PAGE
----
Developments

Cloud Brain


Next week, at YC’s “demo days,” Nectome’s cofounder, Robert McIntyre, is going to describe his technology for exquisitely preserving brains in microscopic detail using a high-tech embalming process. Then the MIT graduate will make his business pitch. As it says on his website: “What if we told you we could back up your mind?”

So yeah. Nectome is a preserve-your-brain-and-upload-it company. Its chemical solution can keep a body intact for hundreds of years, maybe thousands, as a statue of frozen glass. The idea is that someday in the future scientists will scan your bricked brain and turn it into a computer simulation. That way, someone a lot like you, though not exactly you, will smell the flowers again in a data server somewhere.

Either way, you should pay attention to Nectome. The company has won a large federal grant and is collaborating with Edward Boyden, a top neuroscientist at MIT, and its technique just claimed an $80,000 science prize for preserving a pig’s brain so well that every synapse inside it could be seen with an electron microscope.

McIntyre, a computer scientist, and his cofounder Michael McCanna have been following the tech entrepreneur’s handbook with ghoulish alacrity. “The user experience will be identical to physician-assisted suicide,” he says. “Product-market fit is people believing that it works.”

Nectome’s storage service is not yet for sale and may not be for several years. Also still lacking is evidence that memories can be found in dead tissue. But the company has found a way to test the market. Following the example of electric-vehicle maker Tesla, it is sizing up demand by inviting prospective customers to join a waiting list for a deposit of $10,000, fully refundable if you change your mind.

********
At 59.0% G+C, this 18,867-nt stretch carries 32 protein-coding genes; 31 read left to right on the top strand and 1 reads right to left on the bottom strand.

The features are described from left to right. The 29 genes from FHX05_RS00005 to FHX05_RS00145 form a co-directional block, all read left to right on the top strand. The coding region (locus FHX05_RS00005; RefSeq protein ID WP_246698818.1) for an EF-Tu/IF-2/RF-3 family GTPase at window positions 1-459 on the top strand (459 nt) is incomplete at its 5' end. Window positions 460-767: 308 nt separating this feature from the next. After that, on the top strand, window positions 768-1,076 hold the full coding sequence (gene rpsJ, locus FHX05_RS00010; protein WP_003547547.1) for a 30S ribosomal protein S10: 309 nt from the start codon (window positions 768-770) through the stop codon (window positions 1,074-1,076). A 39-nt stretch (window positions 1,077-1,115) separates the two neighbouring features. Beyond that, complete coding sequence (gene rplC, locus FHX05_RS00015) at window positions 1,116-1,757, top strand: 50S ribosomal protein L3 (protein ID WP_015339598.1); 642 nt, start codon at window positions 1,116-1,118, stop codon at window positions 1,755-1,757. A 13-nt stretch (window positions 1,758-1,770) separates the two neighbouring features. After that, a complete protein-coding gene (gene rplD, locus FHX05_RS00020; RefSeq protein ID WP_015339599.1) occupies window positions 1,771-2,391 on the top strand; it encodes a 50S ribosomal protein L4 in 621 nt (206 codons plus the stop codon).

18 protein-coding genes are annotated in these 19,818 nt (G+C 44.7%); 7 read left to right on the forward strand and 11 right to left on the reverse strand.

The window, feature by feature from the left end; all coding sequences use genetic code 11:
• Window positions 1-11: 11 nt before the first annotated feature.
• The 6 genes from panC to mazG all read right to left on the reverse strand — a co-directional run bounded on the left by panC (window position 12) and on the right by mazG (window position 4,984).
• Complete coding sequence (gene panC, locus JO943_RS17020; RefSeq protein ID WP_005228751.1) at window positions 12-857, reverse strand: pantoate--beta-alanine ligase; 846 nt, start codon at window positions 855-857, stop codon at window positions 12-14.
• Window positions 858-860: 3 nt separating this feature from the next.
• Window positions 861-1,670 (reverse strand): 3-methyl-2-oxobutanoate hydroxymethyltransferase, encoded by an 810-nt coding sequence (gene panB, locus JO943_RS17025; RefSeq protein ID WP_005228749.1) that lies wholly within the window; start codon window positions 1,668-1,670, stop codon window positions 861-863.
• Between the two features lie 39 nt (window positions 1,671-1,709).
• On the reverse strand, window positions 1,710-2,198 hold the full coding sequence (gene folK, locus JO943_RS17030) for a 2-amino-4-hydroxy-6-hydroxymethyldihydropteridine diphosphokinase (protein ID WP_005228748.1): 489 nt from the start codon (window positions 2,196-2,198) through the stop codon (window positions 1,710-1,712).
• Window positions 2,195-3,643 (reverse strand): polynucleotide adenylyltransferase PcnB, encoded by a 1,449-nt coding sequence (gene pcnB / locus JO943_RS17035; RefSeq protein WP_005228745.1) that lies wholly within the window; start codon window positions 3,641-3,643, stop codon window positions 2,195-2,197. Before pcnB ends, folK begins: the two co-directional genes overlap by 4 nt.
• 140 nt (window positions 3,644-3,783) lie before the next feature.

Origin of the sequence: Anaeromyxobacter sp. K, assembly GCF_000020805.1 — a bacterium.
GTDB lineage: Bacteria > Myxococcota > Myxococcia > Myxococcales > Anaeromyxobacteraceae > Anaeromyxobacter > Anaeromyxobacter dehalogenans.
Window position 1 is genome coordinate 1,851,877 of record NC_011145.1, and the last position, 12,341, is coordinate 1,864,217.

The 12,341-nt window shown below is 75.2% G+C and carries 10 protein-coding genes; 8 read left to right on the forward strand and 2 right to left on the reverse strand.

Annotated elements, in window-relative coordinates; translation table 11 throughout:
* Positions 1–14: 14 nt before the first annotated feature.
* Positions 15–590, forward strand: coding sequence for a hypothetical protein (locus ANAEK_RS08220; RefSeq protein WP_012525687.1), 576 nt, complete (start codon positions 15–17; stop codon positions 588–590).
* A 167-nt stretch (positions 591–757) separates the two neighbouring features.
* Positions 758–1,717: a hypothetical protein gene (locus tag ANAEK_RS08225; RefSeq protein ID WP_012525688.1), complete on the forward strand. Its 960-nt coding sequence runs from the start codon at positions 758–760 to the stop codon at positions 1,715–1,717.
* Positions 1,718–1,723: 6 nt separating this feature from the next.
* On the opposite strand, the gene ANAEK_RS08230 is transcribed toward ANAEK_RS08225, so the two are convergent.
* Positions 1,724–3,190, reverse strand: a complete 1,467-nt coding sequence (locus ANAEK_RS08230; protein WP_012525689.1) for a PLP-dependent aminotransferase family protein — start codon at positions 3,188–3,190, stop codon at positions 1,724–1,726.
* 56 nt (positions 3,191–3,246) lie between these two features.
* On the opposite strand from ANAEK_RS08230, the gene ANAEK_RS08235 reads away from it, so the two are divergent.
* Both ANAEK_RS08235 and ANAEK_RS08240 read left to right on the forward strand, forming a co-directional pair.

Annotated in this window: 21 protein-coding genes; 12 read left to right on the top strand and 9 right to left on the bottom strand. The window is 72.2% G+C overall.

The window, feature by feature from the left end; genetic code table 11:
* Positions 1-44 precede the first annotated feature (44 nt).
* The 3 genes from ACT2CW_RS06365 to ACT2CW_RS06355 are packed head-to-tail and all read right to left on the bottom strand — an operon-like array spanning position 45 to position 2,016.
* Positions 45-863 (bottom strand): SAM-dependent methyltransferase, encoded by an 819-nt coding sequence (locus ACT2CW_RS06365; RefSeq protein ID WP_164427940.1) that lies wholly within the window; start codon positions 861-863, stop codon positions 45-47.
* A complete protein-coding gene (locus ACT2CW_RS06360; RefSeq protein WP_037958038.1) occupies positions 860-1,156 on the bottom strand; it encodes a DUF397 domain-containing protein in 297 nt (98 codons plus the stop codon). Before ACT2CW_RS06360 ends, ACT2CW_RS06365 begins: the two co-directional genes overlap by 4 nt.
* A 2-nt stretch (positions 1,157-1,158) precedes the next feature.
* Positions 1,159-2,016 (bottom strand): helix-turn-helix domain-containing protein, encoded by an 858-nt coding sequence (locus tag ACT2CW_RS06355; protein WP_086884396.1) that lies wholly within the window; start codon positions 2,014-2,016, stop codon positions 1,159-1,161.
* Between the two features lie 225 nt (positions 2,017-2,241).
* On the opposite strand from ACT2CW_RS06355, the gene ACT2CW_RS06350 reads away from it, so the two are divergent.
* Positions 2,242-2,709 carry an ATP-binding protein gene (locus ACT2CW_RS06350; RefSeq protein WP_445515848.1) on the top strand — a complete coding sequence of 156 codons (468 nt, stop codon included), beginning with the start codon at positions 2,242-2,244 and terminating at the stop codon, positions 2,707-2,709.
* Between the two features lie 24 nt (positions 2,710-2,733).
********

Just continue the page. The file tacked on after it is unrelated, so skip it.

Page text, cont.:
But would-be brain emulators don’t let such details deter them. Instead, they predict, as a 2018 study did, that “eventually the reading of memories…will become the daily routine of connectomics.” Those wiring diagrams, including in preserved brains, will “capture functionally relevant features of brain circuits from which mind and cognitive functions emerge”—possibly by 2075 to 2100—neuroengineer Randal Koene told the 2017 SharpBrains summit. But if brain emulations built from connectomes come to pass, is the emulation you? Or is it “just” a copy?

That and related questions echo those that I explored in my very first in April 2013: Is there is a mind separate from brain? Is mind “only” what the brain does? In the unlikely event that neuroscience learns everything there is to know about the latter, will it have explained every ineffable mystery about the former? If someone does emulate a brain in silicon, will the silicon version of you sleep and dream, and if it doesn’t, will that degrade its information content? If the brain upload is in the cloud, does it have consciousness? If consciousness is an “emergent property” of brain activity (essentially a happy accident), then it might. Will it suffer something like the mental and sensory deprivation of solitary confinement? Will it wonder where it is and how it got there, tormented by existential despair? It boggles the mind!

This story has a grisly twist, though. For Nectome’s procedure to work, it’s essential that the brain be fresh. The company says its plan is to connect people with terminal illnesses to a heart-lung machine in order to pump its mix of scientific embalming chemicals into the big carotid arteries in their necks while they are still alive (though anesthetized).